On November 8, moments upon returning to their home in Slocomb, AL, frantic howls from the field next door pierced the ears of Elizabeth Benson and her fiance, Blake Mills.
Benson said they had noticed Bailey, their six-month-old female Labrador puppy, running in the field with two young men. “One of the young men, we recognized as a neighbor, ” said Benson. “We had barely stepped out of the car when we heard the yelps – the screams.”
Rushing in the direction of the field, the couple said they saw a pick up truck speeding away. There in the field, they found Bailey’s broken, dead body, her pink camouflage collar hanging from a tree branch overhead.
Nineteen-year-old Justin Kyle Goldsmith, of Old Malvern Rd, Slocomb, AL, and 18-year-old Spencer Yancey II, of Peacock Rd, Dothan, AL were arrested and jailed immediately for this senseless crime; beating a dog to death with a metal pipe.
Initial press reports pointed to a charge of misdemeanor animal cruelty. Outrage and disgust was expressed by animal advocates throughout Alabama, by letters and telephone calls to Geneva County Sheriff Department, Geneva County Commission and Geneva County District Attorney Kirke Adams.
Late this week, D.A. Adams announced upgraded charges, replacing the lesser charge with Class C felony charges. Felony animal abuse carries a one to ten year prison sentence but is seldom used, much to animal advocates dismay. More often than not, in spite of undisputed evidence of torturous suffering, the term “torture” can be interpreted (or misinterpreted) at the discretion of officers of the court. Adam’s decision to press felony charges comes as a long sought victory in the eyes of animal welfare and protection organizations and concerned animal lovers in the state.
This victory comes from a very unlikely area, given the documented history and current animal neglect, lack of protective laws or ordinances, and more precisely – the county’s failure to provide a suitable county animal pound.
For years, concerned citizens have urged the Geneva County Commission to construct and maintain an animal shelter, to no avail.
According to AL Code statues, this county is in violation § 3-7A-7:
“Each county in the state shall provide a suitable county pound and impounding officer for the impoundment of dogs, cats, and ferrets found running at large in violation of the provisions of this chapter.”
Karroll Hauseknecht has repeatedly attended Commission meetings, representing a private organization to prevent cruelty to animals, Good Shepherd Animal Shelter, (since disbanded), offering expertise and volunteers to staff a proposed county shelter. The organization presented architectual drawings to the commission for a facility, (at Good Shepherd’s expense). In addition, written permission was secured from the Alabama State Attorney General to allow the county’s donation of property and funds for the construction and operation of a pound, if the Commission determined that a public purpose is served.
Time after time, the Commission’s response was, “We will look into this,” according to Hauseknecht. “After years of begging and non-support, we had to throw down our banner. We now live under the burden of heartache for the dogs and cats who roam our county in utter despair, until they die of starvation – or are shot by individuals who consider them a nuisance. The drawings for the shelter sit idle, filed away.”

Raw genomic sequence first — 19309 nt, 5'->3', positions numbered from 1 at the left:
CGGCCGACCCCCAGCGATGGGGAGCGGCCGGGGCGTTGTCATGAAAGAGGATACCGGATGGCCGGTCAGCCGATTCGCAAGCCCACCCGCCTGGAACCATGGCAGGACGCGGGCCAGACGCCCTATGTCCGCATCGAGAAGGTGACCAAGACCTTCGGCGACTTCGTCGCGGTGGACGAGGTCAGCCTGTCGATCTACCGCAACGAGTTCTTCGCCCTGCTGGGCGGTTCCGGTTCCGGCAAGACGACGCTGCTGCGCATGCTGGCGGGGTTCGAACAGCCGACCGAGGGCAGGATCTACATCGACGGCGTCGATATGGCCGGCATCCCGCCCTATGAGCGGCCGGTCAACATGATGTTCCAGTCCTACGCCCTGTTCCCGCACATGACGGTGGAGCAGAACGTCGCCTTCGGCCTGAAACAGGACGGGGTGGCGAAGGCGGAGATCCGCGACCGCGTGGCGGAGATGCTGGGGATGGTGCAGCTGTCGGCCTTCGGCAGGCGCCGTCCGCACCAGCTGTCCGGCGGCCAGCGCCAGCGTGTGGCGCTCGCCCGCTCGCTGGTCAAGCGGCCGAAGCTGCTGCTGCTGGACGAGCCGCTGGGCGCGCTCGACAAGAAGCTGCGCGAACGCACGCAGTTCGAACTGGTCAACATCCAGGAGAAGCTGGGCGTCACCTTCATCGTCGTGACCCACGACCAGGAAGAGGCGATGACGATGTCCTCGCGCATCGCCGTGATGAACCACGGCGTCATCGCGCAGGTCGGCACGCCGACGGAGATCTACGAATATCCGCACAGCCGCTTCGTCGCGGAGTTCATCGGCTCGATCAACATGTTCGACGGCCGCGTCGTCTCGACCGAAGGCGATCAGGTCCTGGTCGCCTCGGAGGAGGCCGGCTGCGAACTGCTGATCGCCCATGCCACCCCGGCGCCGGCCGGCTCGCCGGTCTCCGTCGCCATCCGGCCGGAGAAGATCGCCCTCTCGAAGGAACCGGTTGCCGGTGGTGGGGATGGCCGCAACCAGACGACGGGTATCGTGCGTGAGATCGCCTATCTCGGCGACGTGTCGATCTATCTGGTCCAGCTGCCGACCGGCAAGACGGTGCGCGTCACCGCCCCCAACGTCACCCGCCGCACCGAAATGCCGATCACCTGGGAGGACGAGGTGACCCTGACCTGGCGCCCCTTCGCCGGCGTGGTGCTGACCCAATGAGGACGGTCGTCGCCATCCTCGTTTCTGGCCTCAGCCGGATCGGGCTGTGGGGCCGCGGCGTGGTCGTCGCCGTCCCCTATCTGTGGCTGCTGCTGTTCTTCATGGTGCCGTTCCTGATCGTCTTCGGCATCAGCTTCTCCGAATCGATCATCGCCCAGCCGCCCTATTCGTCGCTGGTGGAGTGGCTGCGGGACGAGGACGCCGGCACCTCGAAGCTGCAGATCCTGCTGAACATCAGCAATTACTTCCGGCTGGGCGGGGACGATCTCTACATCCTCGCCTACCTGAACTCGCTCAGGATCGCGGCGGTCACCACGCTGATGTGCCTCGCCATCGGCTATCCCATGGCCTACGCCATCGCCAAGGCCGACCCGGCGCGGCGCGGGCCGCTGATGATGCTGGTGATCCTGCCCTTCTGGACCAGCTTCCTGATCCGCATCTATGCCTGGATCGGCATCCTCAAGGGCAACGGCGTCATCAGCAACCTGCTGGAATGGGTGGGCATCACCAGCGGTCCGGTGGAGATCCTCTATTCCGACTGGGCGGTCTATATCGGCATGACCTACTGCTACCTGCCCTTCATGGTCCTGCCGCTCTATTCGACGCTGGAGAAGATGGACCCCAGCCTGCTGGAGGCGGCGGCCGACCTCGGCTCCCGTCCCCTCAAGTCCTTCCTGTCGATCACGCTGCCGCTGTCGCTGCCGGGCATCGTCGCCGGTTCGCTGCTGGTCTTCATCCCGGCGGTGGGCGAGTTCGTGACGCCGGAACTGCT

Hauseknecht added, “There are nine neglected, fenced-in horses on the verge of starvation on a property adjacent to our residence. Numerous calls to law enforcement have resulted in little to no relief in this situation. A little feed is thrown out from time to time, and everyone seems satisfied. In a day or two, there is no feed, no water. Not a blade of grass is left in the bare fenced area, and no shelter, whatsoever, from the elements.”
A Geneva County Jail employee, who wished to remain anonyomous, remarked, “There is a little black dog who has been sitting for two years, in the same spot up on the hill, where he was dumped, waiting for his owner to come back. A kind man has been feeding him, but he won’t last much longer. It is a sad sight, too frequently seen in this county.”
Another county employee said, “I, myself, am feeding a skinny mama dog hanging around McDonalds. Heaven knows what happened to her puppies. People shoot dogs everyday around here.”
From further investigation, it appears that a handfull of cities/towns in Geneva County designate a law enforcement officer to “go out and catch a stray dog,”, only to take it to a local veterinarian for euthanization.
A spokesperson for a lone animal rescue group in Geneva County, name withheld, said, “I don’t pay much attention to commission activities,” when asked if Geneva citizens desired to have a county shelter constructed and maintained. In the background, the agitated barking of dogs was detectable.
The decision by District Attorney Adams to press Felony Animal Cruelty charges against the two teens, who allegedly beat the puppy to death, is applauded by animal advocates. Nevertheless, Geneva County appears to be a “no dogs’ land”, from the observation and comments by residents. Untold numbers of deserted, abused and neglected dogs and cats are in dire straits tonight.
When dawn breaks tomorrow, these outcasts from society will continue to merely exist in the shadows of human civilization – shut out from human compassion. Perhaps Bailey’s tragic murder, with the prosecution of the guilty parties, will punctuate to the public the dire straits of the animals of Geneva County. They wait, hungry and afraid, for a new, safer dawn to break.